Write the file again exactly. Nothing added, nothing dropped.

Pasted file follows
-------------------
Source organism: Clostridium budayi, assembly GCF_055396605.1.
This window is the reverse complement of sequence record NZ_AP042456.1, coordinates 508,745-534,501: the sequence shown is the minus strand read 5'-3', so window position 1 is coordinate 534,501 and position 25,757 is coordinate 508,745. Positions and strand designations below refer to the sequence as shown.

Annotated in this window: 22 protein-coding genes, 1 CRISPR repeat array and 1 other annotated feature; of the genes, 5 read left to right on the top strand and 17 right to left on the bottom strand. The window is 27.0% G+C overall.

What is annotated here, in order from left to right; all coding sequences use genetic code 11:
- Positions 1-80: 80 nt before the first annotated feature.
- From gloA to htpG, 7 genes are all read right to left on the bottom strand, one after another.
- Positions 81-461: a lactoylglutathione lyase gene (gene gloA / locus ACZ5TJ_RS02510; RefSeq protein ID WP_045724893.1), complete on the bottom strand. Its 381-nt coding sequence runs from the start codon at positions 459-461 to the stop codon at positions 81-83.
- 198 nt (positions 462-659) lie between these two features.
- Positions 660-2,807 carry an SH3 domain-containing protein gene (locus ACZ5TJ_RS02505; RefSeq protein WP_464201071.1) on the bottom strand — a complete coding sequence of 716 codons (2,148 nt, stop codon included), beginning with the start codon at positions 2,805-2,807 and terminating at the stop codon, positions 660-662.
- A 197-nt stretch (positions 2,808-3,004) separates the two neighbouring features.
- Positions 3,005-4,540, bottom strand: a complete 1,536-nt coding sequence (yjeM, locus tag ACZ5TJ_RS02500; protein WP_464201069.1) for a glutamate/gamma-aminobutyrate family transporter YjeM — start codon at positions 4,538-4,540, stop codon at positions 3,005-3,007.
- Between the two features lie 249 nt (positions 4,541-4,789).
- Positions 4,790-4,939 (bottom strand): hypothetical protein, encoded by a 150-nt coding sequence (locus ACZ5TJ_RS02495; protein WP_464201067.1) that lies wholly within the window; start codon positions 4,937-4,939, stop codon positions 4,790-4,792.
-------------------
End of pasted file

Source organism: Clostridium budayi, assembly GCF_055396605.1.
This window is the reverse complement of sequence record NZ_AP042456.1, coordinates 508,745-534,501: the sequence shown is the minus strand read 5'-3', so window position 1 is coordinate 534,501 and position 25,757 is coordinate 508,745. Positions and strand designations below refer to the sequence as shown.

Annotated in this window: 22 protein-coding genes, 1 CRISPR repeat array and 1 other annotated feature; of the genes, 5 read left to right on the top strand and 17 right to left on the bottom strand. The window is 27.0% G+C overall.

What is annotated here, in order from left to right; all coding sequences use genetic code 11:
- Positions 1-80: 80 nt before the first annotated feature.
- From gloA to htpG, 7 genes are all read right to left on the bottom strand, one after another.
- Positions 81-461: a lactoylglutathione lyase gene (gene gloA / locus ACZ5TJ_RS02510; RefSeq protein ID WP_045724893.1), complete on the bottom strand. Its 381-nt coding sequence runs from the start codon at positions 459-461 to the stop codon at positions 81-83.
- 198 nt (positions 462-659) lie between these two features.
- Positions 660-2,807 carry an SH3 domain-containing protein gene (locus ACZ5TJ_RS02505; RefSeq protein WP_464201071.1) on the bottom strand — a complete coding sequence of 716 codons (2,148 nt, stop codon included), beginning with the start codon at positions 2,805-2,807 and terminating at the stop codon, positions 660-662.
- A 197-nt stretch (positions 2,808-3,004) separates the two neighbouring features.
- Positions 3,005-4,540, bottom strand: a complete 1,536-nt coding sequence (yjeM, locus tag ACZ5TJ_RS02500; protein WP_464201069.1) for a glutamate/gamma-aminobutyrate family transporter YjeM — start codon at positions 4,538-4,540, stop codon at positions 3,005-3,007.
- Between the two features lie 249 nt (positions 4,541-4,789).
- Positions 4,790-4,939 (bottom strand): hypothetical protein, encoded by a 150-nt coding sequence (locus ACZ5TJ_RS02495; protein WP_464201067.1) that lies wholly within the window; start codon positions 4,937-4,939, stop codon positions 4,790-4,792.